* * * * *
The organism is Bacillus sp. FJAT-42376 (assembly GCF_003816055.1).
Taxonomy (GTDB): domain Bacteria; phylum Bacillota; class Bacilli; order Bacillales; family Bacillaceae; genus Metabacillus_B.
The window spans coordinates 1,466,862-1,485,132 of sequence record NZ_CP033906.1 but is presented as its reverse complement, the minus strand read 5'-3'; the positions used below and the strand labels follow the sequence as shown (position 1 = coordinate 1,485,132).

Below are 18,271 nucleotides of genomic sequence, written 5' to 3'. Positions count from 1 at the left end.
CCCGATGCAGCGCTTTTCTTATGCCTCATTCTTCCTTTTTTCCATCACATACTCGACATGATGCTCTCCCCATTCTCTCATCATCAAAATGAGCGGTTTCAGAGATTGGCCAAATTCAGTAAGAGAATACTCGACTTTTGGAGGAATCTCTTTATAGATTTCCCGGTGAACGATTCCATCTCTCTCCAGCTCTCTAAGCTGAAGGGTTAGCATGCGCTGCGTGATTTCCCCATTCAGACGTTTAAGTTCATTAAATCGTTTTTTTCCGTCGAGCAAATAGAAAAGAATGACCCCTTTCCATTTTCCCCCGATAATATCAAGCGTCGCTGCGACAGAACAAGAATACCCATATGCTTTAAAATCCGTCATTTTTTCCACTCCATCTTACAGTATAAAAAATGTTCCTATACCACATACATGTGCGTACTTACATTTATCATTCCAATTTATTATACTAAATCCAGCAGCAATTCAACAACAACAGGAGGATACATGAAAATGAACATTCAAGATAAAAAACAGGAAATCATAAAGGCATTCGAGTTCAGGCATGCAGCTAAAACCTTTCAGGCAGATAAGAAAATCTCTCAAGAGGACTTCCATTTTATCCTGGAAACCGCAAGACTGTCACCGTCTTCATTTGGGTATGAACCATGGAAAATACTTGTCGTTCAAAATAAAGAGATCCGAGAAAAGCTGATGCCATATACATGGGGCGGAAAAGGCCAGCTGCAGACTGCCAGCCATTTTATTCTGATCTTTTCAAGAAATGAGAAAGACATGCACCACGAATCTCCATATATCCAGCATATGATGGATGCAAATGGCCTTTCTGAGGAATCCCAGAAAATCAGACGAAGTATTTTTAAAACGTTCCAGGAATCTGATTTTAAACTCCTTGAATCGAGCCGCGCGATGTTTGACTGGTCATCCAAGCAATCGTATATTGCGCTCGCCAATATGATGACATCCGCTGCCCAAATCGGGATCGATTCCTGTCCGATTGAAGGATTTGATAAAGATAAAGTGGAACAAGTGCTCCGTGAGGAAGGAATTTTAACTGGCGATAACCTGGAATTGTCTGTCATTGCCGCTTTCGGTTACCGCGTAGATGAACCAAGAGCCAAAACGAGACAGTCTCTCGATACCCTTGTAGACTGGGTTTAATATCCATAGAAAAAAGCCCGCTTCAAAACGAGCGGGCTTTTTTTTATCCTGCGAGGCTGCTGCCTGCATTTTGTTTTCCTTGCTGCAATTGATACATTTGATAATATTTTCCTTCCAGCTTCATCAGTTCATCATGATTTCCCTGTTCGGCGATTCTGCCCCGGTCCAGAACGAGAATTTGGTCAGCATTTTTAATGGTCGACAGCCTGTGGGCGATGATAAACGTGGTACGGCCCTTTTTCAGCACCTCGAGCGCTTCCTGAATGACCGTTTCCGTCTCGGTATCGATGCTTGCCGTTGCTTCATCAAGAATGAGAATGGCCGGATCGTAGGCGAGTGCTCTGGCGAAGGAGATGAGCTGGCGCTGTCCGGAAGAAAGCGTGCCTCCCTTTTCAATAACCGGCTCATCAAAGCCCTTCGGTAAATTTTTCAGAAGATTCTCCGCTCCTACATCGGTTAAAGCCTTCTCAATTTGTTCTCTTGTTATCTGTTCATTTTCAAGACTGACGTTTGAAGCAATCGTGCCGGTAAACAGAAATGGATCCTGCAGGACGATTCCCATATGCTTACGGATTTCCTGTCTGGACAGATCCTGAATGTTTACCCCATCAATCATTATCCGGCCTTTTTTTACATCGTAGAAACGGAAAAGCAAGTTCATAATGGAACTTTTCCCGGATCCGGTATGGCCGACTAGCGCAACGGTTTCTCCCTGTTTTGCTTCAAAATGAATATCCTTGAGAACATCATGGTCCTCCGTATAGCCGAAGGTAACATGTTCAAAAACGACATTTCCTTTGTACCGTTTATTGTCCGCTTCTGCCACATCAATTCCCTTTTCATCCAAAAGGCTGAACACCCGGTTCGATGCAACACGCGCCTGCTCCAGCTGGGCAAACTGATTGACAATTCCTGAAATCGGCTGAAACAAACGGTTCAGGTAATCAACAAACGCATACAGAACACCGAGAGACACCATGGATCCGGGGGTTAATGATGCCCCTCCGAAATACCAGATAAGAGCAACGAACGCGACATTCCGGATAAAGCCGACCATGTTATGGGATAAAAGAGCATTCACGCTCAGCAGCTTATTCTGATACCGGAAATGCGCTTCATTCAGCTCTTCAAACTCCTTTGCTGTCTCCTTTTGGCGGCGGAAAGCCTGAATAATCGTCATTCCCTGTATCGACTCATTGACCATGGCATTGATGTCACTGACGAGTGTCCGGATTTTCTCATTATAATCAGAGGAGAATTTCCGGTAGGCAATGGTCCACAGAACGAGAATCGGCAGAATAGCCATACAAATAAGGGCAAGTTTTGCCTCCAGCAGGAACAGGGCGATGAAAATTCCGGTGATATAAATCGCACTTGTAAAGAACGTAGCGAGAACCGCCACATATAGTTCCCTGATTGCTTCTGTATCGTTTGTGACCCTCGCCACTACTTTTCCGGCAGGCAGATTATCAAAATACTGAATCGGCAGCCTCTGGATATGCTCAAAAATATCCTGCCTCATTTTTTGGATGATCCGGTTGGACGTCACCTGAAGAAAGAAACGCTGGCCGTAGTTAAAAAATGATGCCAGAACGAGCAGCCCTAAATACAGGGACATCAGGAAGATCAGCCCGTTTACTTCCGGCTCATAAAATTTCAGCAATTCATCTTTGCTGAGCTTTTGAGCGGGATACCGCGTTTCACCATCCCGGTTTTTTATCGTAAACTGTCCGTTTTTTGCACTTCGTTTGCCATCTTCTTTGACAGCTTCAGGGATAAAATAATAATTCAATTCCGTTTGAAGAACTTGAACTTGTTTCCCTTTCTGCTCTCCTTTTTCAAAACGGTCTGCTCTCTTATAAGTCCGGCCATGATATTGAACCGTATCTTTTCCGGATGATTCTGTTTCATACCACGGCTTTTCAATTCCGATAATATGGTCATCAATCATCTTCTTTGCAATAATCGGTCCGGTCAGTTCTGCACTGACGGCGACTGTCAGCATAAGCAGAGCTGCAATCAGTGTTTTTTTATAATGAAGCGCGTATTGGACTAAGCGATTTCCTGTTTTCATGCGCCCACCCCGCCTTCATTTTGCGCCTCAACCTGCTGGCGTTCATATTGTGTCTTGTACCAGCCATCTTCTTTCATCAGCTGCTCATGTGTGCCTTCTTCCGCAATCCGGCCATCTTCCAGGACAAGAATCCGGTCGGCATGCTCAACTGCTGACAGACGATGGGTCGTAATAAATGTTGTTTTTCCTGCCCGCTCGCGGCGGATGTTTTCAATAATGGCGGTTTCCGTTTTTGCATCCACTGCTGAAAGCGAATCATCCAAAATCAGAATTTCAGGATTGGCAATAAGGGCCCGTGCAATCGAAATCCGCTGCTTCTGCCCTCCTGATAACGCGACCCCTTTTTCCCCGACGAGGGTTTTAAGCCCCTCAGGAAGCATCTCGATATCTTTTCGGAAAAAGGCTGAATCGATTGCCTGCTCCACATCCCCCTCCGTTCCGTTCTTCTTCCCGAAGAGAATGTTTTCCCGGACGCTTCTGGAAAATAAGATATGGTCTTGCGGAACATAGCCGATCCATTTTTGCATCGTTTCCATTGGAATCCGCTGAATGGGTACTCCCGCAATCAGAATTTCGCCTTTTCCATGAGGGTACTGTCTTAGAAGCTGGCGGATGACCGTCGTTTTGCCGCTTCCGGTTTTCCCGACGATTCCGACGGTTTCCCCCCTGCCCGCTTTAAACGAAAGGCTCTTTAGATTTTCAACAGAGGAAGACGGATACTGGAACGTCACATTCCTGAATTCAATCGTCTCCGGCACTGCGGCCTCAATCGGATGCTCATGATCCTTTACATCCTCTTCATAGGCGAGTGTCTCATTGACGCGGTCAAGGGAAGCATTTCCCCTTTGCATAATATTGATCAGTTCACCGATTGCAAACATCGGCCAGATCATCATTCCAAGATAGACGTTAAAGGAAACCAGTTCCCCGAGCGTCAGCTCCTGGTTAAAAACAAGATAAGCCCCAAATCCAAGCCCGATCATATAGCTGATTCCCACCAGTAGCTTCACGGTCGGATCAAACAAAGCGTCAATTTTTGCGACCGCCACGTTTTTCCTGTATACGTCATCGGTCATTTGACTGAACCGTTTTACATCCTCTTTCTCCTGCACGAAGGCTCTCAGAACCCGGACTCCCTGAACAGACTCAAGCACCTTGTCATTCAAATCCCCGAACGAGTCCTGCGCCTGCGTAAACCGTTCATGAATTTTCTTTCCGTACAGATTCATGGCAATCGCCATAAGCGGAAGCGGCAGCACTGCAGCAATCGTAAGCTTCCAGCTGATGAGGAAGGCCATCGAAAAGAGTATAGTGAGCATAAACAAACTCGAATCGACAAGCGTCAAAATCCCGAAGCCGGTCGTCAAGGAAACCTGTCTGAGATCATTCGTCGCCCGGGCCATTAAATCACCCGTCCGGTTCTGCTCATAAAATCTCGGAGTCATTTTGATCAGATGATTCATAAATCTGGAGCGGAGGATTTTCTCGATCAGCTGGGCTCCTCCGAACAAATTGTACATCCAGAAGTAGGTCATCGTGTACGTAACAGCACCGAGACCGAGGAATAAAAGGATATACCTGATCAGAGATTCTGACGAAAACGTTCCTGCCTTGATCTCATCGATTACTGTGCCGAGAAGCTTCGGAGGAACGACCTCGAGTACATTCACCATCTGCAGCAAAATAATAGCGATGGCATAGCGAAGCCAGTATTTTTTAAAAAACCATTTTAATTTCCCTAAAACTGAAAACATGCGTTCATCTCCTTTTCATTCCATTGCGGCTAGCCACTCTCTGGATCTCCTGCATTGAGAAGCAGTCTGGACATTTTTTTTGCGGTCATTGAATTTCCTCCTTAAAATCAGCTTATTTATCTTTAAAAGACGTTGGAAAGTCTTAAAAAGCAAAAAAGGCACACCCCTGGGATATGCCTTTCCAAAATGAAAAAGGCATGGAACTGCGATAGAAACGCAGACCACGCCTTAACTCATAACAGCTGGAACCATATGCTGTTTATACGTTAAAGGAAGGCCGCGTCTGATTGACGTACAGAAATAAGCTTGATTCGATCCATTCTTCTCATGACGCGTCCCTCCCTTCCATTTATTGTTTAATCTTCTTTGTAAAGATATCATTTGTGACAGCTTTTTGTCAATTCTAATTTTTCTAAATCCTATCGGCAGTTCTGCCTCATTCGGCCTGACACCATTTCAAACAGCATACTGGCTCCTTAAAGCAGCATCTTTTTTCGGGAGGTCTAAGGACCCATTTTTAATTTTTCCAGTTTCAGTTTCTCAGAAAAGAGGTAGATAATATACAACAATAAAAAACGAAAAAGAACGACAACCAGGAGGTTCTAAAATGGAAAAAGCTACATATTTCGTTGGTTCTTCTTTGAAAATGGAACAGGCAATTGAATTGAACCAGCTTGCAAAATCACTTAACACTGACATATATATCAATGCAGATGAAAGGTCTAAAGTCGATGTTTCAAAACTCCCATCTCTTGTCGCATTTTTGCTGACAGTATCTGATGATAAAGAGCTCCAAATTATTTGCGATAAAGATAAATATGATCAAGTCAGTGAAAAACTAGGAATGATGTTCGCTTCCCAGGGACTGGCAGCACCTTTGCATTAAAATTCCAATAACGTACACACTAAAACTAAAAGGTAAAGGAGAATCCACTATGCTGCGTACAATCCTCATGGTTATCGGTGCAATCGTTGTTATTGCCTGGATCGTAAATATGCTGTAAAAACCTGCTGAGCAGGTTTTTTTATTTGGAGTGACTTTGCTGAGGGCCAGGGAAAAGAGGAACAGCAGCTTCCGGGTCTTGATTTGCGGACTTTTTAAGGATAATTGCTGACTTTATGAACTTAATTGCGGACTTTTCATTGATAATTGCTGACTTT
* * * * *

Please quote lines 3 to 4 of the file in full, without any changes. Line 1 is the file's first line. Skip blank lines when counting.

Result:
The window spans coordinates 1,466,862-1,485,132 of sequence record NZ_CP033906.1 but is presented as its reverse complement, the minus strand read 5'-3'; the positions used below and the strand labels follow the sequence as shown (position 1 = coordinate 1,485,132).

Below are 18,271 nucleotides of genomic sequence, written 5' to 3'. Positions count from 1 at the left end.